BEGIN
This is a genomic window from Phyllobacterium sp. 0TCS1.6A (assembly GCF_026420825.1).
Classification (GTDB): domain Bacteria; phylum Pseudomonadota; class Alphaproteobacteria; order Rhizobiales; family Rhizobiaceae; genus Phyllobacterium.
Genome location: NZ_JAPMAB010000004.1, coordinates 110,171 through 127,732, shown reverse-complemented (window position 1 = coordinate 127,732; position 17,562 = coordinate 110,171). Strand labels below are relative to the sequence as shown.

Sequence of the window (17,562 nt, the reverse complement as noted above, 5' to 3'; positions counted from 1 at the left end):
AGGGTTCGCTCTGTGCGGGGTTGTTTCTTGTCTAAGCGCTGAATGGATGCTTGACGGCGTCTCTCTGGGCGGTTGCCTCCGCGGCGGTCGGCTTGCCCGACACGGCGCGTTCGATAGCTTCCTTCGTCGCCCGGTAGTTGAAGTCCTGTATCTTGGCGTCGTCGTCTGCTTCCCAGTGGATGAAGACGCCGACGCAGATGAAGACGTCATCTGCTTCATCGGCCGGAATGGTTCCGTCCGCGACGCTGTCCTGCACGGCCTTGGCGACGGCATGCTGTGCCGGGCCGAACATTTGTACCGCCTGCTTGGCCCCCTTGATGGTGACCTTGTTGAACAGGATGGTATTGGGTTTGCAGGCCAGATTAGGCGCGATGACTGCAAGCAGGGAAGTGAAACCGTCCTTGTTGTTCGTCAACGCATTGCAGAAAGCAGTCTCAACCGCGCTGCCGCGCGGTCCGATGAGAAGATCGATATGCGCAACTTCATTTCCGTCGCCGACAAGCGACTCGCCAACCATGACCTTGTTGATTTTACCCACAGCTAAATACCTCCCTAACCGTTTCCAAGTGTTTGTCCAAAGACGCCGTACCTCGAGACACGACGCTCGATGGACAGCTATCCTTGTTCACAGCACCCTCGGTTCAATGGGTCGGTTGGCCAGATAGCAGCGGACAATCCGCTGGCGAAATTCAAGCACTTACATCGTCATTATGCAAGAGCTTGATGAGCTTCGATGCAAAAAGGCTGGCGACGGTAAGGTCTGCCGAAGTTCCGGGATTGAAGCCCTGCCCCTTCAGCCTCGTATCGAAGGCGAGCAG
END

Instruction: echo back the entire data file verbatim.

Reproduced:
This is a genomic window from Phyllobacterium sp. 0TCS1.6A (assembly GCF_026420825.1).
Classification (GTDB): domain Bacteria; phylum Pseudomonadota; class Alphaproteobacteria; order Rhizobiales; family Rhizobiaceae; genus Phyllobacterium.
Genome location: NZ_JAPMAB010000004.1, coordinates 110,171 through 127,732, shown reverse-complemented (window position 1 = coordinate 127,732; position 17,562 = coordinate 110,171). Strand labels below are relative to the sequence as shown.

Sequence of the window (17,562 nt, the reverse complement as noted above, 5' to 3'; positions counted from 1 at the left end):
AGGGTTCGCTCTGTGCGGGGTTGTTTCTTGTCTAAGCGCTGAATGGATGCTTGACGGCGTCTCTCTGGGCGGTTGCCTCCGCGGCGGTCGGCTTGCCCGACACGGCGCGTTCGATAGCTTCCTTCGTCGCCCGGTAGTTGAAGTCCTGTATCTTGGCGTCGTCGTCTGCTTCCCAGTGGATGAAGACGCCGACGCAGATGAAGACGTCATCTGCTTCATCGGCCGGAATGGTTCCGTCCGCGACGCTGTCCTGCACGGCCTTGGCGACGGCATGCTGTGCCGGGCCGAACATTTGTACCGCCTGCTTGGCCCCCTTGATGGTGACCTTGTTGAACAGGATGGTATTGGGTTTGCAGGCCAGATTAGGCGCGATGACTGCAAGCAGGGAAGTGAAACCGTCCTTGTTGTTCGTCAACGCATTGCAGAAAGCAGTCTCAACCGCGCTGCCGCGCGGTCCGATGAGAAGATCGATATGCGCAACTTCATTTCCGTCGCCGACAAGCGACTCGCCAACCATGACCTTGTTGATTTTACCCACAGCTAAATACCTCCCTAACCGTTTCCAAGTGTTTGTCCAAAGACGCCGTACCTCGAGACACGACGCTCGATGGACAGCTATCCTTGTTCACAGCACCCTCGGTTCAATGGGTCGGTTGGCCAGATAGCAGCGGACAATCCGCTGGCGAAATTCAAGCACTTACATCGTCATTATGCAAGAGCTTGATGAGCTTCGATGCAAAAAGGCTGGCGACGGTAAGGTCTGCCGAAGTTCCGGGATTGAAGCCCTGCCCCTTCAGCCTCGTATCGAAGGCGAGCAG